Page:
“When God holds back”
Matthew 13:24-30, 36-43; Wisdom of Solomon 12:13, 16-19
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Don’t you wonder if God ever gets sick and tired
of all that’s going on in this world?
Whether God might be fed up with corruption on Wall Street,
narcissism and deception in the White House,
mean-spirited and hostile discourse everywhere we look,
an economic system tilted against the poor,
social structures that perpetuate inequity and racism,
and on top of it all, a global pandemic
made worse by a self-serving public
led by self-serving politicians.
You think God might be losing patience with humanity?
Makes me think about Genesis,
and how God felt about the people before the Great Flood.
In a moment of exasperation, God said, in Genesis 6, verse 3:
“My Spirit will not contend with humans forever.”
And three verses later, God lost it all together:
It says, “The Lord regretted
that he had made human beings on the earth,
and his heart was deeply troubled.”
It’s a good thing rainbows still show up now and then.
Because Genesis tells us the rainbow is there for God’s benefit.
It’s there to remind God,
never to destroy the earth again.
So when God is troubled, thank goodness for rainbows—
a little spiritual safety net for us.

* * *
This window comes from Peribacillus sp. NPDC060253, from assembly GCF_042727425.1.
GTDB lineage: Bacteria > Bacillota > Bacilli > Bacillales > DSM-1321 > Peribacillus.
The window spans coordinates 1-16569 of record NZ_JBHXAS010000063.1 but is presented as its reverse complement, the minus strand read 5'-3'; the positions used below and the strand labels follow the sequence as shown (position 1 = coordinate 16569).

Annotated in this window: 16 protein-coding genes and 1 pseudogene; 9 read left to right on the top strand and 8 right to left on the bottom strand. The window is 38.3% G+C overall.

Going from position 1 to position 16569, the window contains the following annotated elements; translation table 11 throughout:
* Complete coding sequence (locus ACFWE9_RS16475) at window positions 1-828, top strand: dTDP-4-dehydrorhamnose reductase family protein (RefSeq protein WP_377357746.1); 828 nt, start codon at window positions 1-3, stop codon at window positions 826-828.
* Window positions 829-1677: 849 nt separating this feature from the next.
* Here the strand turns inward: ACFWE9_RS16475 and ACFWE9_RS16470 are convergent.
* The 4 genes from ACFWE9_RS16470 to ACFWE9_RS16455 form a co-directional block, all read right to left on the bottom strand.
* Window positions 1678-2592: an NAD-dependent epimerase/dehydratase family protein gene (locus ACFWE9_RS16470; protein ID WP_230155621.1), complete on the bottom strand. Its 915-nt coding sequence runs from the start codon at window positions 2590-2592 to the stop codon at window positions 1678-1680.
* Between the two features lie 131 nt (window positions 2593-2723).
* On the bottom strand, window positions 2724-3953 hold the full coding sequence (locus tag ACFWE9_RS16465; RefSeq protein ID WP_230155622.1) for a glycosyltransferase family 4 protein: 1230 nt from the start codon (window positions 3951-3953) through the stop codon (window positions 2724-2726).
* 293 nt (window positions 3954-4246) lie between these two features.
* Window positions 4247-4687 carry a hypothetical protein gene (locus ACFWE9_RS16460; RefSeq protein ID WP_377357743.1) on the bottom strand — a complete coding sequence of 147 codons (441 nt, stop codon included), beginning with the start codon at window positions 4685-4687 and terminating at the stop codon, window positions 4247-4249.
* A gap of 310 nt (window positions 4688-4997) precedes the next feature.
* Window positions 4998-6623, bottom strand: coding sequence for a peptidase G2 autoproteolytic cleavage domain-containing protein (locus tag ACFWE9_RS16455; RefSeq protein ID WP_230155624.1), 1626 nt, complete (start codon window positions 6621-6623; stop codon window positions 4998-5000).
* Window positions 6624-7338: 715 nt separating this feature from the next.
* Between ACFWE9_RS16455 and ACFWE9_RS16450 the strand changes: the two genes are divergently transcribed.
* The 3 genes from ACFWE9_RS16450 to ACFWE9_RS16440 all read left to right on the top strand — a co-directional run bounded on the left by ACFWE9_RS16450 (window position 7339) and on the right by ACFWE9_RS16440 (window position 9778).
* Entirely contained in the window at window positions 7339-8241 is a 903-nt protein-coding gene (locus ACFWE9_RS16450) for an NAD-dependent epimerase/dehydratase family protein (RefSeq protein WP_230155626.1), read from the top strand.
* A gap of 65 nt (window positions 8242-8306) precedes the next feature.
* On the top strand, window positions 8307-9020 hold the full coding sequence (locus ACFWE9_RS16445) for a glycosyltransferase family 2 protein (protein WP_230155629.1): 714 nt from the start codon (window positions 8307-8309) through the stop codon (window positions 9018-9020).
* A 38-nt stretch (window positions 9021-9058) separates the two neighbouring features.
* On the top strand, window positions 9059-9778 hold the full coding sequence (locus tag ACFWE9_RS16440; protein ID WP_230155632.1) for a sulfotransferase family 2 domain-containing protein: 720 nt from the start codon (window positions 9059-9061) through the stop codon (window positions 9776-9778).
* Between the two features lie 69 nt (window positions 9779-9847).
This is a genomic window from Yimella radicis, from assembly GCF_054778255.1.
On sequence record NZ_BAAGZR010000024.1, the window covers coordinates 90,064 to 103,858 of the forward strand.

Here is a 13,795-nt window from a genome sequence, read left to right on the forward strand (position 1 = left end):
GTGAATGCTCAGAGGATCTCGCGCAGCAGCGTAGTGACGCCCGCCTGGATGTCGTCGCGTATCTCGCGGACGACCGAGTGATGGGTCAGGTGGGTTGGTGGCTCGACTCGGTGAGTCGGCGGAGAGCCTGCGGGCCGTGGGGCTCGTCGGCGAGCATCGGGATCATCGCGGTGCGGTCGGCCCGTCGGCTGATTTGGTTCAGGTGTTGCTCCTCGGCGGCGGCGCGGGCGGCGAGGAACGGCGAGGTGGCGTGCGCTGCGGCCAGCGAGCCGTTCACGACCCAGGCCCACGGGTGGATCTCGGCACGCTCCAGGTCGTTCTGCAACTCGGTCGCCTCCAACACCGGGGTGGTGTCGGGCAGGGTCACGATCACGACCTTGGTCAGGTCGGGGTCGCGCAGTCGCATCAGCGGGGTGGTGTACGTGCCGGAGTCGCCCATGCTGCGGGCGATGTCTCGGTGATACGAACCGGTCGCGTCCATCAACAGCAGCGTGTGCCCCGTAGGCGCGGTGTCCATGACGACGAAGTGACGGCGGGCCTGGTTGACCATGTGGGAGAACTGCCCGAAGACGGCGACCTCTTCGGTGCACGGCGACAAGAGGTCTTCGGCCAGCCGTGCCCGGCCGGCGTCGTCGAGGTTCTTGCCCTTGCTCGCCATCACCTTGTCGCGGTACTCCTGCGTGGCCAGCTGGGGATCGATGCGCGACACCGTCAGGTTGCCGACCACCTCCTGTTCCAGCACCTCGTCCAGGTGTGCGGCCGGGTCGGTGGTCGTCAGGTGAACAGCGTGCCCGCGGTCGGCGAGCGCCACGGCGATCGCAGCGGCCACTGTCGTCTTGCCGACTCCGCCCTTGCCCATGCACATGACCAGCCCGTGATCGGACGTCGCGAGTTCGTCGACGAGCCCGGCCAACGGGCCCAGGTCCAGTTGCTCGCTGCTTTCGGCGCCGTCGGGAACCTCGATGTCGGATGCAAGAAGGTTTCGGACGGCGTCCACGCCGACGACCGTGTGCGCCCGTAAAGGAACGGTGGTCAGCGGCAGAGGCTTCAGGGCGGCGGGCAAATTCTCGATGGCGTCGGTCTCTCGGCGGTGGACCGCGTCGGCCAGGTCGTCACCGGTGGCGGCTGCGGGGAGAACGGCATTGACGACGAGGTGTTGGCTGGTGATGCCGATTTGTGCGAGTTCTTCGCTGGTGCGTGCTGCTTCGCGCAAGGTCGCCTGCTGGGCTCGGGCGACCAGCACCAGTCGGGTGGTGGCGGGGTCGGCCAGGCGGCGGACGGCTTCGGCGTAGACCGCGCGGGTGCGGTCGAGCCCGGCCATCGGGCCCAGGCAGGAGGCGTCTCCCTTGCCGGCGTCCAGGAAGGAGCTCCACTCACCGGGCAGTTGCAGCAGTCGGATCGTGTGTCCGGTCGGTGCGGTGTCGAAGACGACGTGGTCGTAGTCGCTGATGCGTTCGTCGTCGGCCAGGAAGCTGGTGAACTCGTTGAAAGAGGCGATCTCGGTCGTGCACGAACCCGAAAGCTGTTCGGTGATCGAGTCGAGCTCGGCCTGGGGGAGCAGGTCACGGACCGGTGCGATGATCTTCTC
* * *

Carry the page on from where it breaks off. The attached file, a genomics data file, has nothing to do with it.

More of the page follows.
We can always point to them, and look up to heaven, and say,
“Hey, God, check it out!
What does that remind you of?
Remember that time?”
I know, I’m playing a little lightly with a complicated topic—
the patience of God.
We know God is a righteous judge.
We also know God is patient.
How we put those two together is the question at hand this morning.
Jesus tried to address that very question in Matthew 13,
and he did it . . . predictably . . . with a story.
A wheat farmer planted his field with good seed,
and at night his enemy came and sowed weeds among the wheat.
Later, when both the wheat and weeds were growing together,
the servants came to report on this situation,
and asked if they should pull up the weeds.
The farmer said, “No, if you do that, you’ll pull up the wheat, too.
Let them grow together, and we’ll sort them out in the end.”
A story of God’s patience in the Kingdom of God.
And a story of God’s judgment.
The ultimate fate of the weeds was still clear.
They would be thrown on the brush heap to be burned.
The wheat would be harvested for food.
But, in the meantime, God will be patient. Very patient.
A year ago, at MC USA convention in Kansas City,
Tom Yoder Neufeld did extensive Bible teaching for delegates,
over several days.
One day he expounded on the “patience of God,”
and made the point that patience is not “letting things be.”